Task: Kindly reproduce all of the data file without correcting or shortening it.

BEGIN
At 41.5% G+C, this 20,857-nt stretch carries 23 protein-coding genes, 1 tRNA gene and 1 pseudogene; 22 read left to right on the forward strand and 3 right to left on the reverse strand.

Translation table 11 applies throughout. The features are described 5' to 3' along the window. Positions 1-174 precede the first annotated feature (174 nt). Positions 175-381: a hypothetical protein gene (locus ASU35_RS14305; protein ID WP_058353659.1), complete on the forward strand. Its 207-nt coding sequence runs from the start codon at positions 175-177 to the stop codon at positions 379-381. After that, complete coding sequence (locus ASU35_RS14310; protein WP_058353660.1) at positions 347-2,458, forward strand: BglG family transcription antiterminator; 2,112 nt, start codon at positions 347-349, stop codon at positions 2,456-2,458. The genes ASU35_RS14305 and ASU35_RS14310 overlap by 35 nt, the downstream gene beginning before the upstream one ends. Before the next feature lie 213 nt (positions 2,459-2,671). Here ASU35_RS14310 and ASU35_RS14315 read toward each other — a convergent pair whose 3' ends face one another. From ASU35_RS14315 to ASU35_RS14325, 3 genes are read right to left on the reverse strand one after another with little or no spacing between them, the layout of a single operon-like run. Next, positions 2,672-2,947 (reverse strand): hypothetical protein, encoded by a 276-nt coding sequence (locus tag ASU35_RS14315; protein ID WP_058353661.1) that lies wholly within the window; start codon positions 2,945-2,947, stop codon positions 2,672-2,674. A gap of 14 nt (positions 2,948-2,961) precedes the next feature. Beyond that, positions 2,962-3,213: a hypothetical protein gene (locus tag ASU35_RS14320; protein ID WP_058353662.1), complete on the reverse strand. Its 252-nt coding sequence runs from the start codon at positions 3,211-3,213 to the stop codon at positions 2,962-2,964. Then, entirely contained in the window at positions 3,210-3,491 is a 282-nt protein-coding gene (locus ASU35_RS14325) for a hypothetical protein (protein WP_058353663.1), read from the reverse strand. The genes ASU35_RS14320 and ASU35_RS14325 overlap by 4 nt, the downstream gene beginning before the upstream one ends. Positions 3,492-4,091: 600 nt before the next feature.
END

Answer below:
At 41.5% G+C, this 20,857-nt stretch carries 23 protein-coding genes, 1 tRNA gene and 1 pseudogene; 22 read left to right on the forward strand and 3 right to left on the reverse strand.

Translation table 11 applies throughout. The features are described 5' to 3' along the window. Positions 1-174 precede the first annotated feature (174 nt). Positions 175-381: a hypothetical protein gene (locus ASU35_RS14305; protein ID WP_058353659.1), complete on the forward strand. Its 207-nt coding sequence runs from the start codon at positions 175-177 to the stop codon at positions 379-381. After that, complete coding sequence (locus ASU35_RS14310; protein WP_058353660.1) at positions 347-2,458, forward strand: BglG family transcription antiterminator; 2,112 nt, start codon at positions 347-349, stop codon at positions 2,456-2,458. The genes ASU35_RS14305 and ASU35_RS14310 overlap by 35 nt, the downstream gene beginning before the upstream one ends. Before the next feature lie 213 nt (positions 2,459-2,671). Here ASU35_RS14310 and ASU35_RS14315 read toward each other — a convergent pair whose 3' ends face one another. From ASU35_RS14315 to ASU35_RS14325, 3 genes are read right to left on the reverse strand one after another with little or no spacing between them, the layout of a single operon-like run. Next, positions 2,672-2,947 (reverse strand): hypothetical protein, encoded by a 276-nt coding sequence (locus tag ASU35_RS14315; protein ID WP_058353661.1) that lies wholly within the window; start codon positions 2,945-2,947, stop codon positions 2,672-2,674. A gap of 14 nt (positions 2,948-2,961) precedes the next feature. Beyond that, positions 2,962-3,213: a hypothetical protein gene (locus tag ASU35_RS14320; protein ID WP_058353662.1), complete on the reverse strand. Its 252-nt coding sequence runs from the start codon at positions 3,211-3,213 to the stop codon at positions 2,962-2,964. Then, entirely contained in the window at positions 3,210-3,491 is a 282-nt protein-coding gene (locus ASU35_RS14325) for a hypothetical protein (protein WP_058353663.1), read from the reverse strand. The genes ASU35_RS14320 and ASU35_RS14325 overlap by 4 nt, the downstream gene beginning before the upstream one ends. Positions 3,492-4,091: 600 nt before the next feature.